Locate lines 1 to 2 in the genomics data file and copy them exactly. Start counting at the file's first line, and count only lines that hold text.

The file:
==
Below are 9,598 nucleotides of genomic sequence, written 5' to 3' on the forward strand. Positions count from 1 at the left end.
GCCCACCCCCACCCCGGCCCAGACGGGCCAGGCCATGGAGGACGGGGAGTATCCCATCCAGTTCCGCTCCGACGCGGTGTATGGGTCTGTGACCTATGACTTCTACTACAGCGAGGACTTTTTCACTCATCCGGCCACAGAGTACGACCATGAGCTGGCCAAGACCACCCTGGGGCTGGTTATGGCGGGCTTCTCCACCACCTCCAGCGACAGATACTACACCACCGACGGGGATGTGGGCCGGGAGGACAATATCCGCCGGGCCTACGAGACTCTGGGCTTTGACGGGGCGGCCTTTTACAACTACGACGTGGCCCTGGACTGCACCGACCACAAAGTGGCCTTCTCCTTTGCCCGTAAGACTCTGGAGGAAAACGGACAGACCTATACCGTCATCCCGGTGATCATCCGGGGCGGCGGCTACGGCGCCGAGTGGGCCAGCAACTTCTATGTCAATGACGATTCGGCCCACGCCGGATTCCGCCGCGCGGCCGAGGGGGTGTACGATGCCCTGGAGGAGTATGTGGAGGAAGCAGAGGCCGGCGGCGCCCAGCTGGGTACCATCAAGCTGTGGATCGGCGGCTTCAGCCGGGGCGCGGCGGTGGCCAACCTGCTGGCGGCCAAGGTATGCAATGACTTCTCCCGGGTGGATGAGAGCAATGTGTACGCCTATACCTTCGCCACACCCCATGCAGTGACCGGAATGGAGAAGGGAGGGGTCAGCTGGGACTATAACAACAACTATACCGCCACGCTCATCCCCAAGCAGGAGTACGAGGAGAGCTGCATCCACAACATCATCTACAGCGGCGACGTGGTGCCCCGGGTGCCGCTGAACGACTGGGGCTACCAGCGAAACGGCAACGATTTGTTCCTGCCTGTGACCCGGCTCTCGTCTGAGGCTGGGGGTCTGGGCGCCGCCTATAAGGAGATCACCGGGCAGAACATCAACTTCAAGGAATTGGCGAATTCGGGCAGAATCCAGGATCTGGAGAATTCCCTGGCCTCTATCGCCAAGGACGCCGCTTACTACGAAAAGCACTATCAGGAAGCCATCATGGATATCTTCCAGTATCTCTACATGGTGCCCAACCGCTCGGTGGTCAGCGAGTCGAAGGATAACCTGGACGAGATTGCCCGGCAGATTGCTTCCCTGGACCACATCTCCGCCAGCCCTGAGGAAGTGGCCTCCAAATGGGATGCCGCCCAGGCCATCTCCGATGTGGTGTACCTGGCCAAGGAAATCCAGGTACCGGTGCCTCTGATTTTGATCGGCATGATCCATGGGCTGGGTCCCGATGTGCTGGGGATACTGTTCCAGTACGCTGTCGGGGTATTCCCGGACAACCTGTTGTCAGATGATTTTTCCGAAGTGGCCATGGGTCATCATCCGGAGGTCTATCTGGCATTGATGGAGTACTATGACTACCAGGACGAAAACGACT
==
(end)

Below are 9,598 nucleotides of genomic sequence, written 5' to 3' on the forward strand. Positions count from 1 at the left end.
GCCCACCCCCACCCCGGCCCAGACGGGCCAGGCCATGGAGGACGGGGAGTATCCCATCCAGTTCCGCTCCGACGCGGTGTATGGGTCTGTGACCTATGACTTCTACTACAGCGAGGACTTTTTCACTCATCCGGCCACAGAGTACGACCATGAGCTGGCCAAGACCACCCTGGGGCTGGTTATGGCGGGCTTCTCCACCACCTCCAGCGACAGATACTACACCACCGACGGGGATGTGGGCCGGGAGGACAATATCCGCCGGGCCTACGAGACTCTGGGCTTTGACGGGGCGGCCTTTTACAACTACGACGTGGCCCTGGACTGCACCGACCACAAAGTGGCCTTCTCCTTTGCCCGTAAGACTCTGGAGGAAAACGGACAGACCTATACCGTCATCCCGGTGATCATCCGGGGCGGCGGCTACGGCGCCGAGTGGGCCAGCAACTTCTATGTCAATGACGATTCGGCCCACGCCGGATTCCGCCGCGCGGCCGAGGGGGTGTACGATGCCCTGGAGGAGTATGTGGAGGAAGCAGAGGCCGGCGGCGCCCAGCTGGGTACCATCAAGCTGTGGATCGGCGGCTTCAGCCGGGGCGCGGCGGTGGCCAACCTGCTGGCGGCCAAGGTATGCAATGACTTCTCCCGGGTGGATGAGAGCAATGTGTACGCCTATACCTTCGCCACACCCCATGCAGTGACCGGAATGGAGAAGGGAGGGGTCAGCTGGGACTATAACAACAACTATACCGCCACGCTCATCCCCAAGCAGGAGTACGAGGAGAGCTGCATCCACAACATCATCTACAGCGGCGACGTGGTGCCCCGGGTGCCGCTGAACGACTGGGGCTACCAGCGAAACGGCAACGATTTGTTCCTGCCTGTGACCCGGCTCTCGTCTGAGGCTGGGGGTCTGGGCGCCGCCTATAAGGAGATCACCGGGCAGAACATCAACTTCAAGGAATTGGCGAATTCGGGCAGAATCCAGGATCTGGAGAATTCCCTGGCCTCTATCGCCAAGGACGCCGCTTACTACGAAAAGCACTATCAGGAAGCCATCATGGATATCTTCCAGTATCTCTACATGGTGCCCAACCGCTCGGTGGTCAGCGAGTCGAAGGATAACCTGGACGAGATTGCCCGGCAGATTGCTTCCCTGGACCACATCTCCGCCAGCCCTGAGGAAGTGGCCTCCAAATGGGATGCCGCCCAGGCCATCTCCGATGTGGTGTACCTGGCCAAGGAAATCCAGGTACCGGTGCCTCTGATTTTGATCGGCATGATCCATGGGCTGGGTCCCGATGTGCTGGGGATACTGTTCCAGTACGCTGTCGGGGTATTCCCGGACAACCTGTTGTCAGATGATTTTTCCGAAGTGGCCATGGGTCATCATCCGGAGGTCTATCTGGCATTGATGGAGTACTATGACTACCAGGACGAAAACGACT